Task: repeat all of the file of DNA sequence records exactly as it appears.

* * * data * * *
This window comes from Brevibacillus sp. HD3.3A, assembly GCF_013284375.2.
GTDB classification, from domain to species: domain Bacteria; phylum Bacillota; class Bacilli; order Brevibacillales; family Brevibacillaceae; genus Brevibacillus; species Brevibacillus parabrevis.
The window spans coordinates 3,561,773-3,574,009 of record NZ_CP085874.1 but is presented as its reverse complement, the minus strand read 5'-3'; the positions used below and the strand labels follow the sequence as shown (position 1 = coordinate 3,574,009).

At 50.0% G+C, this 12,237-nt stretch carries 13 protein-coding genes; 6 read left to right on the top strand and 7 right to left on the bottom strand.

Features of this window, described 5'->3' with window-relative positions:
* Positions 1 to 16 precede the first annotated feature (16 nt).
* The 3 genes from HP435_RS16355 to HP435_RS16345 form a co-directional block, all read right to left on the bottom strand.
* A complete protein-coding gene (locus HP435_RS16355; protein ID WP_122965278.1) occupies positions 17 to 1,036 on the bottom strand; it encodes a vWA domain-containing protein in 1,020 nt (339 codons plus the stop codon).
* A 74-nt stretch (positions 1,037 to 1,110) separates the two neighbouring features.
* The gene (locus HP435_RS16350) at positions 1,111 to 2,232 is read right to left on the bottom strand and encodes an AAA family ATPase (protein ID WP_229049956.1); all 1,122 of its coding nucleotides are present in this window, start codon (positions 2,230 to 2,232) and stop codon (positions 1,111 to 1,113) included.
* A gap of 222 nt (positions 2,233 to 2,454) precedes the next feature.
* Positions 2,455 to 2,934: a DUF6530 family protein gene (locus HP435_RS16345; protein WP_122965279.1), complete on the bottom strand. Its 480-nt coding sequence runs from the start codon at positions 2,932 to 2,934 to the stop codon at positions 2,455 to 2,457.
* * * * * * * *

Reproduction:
This window comes from Brevibacillus sp. HD3.3A, assembly GCF_013284375.2.
GTDB classification, from domain to species: domain Bacteria; phylum Bacillota; class Bacilli; order Brevibacillales; family Brevibacillaceae; genus Brevibacillus; species Brevibacillus parabrevis.
The window spans coordinates 3,561,773-3,574,009 of record NZ_CP085874.1 but is presented as its reverse complement, the minus strand read 5'-3'; the positions used below and the strand labels follow the sequence as shown (position 1 = coordinate 3,574,009).

At 50.0% G+C, this 12,237-nt stretch carries 13 protein-coding genes; 6 read left to right on the top strand and 7 right to left on the bottom strand.

Features of this window, described 5'->3' with window-relative positions:
* Positions 1 to 16 precede the first annotated feature (16 nt).
* The 3 genes from HP435_RS16355 to HP435_RS16345 form a co-directional block, all read right to left on the bottom strand.
* A complete protein-coding gene (locus HP435_RS16355; protein ID WP_122965278.1) occupies positions 17 to 1,036 on the bottom strand; it encodes a vWA domain-containing protein in 1,020 nt (339 codons plus the stop codon).
* A 74-nt stretch (positions 1,037 to 1,110) separates the two neighbouring features.
* The gene (locus HP435_RS16350) at positions 1,111 to 2,232 is read right to left on the bottom strand and encodes an AAA family ATPase (protein ID WP_229049956.1); all 1,122 of its coding nucleotides are present in this window, start codon (positions 2,230 to 2,232) and stop codon (positions 1,111 to 1,113) included.
* A gap of 222 nt (positions 2,233 to 2,454) precedes the next feature.
* Positions 2,455 to 2,934: a DUF6530 family protein gene (locus HP435_RS16345; protein WP_122965279.1), complete on the bottom strand. Its 480-nt coding sequence runs from the start codon at positions 2,932 to 2,934 to the stop codon at positions 2,455 to 2,457.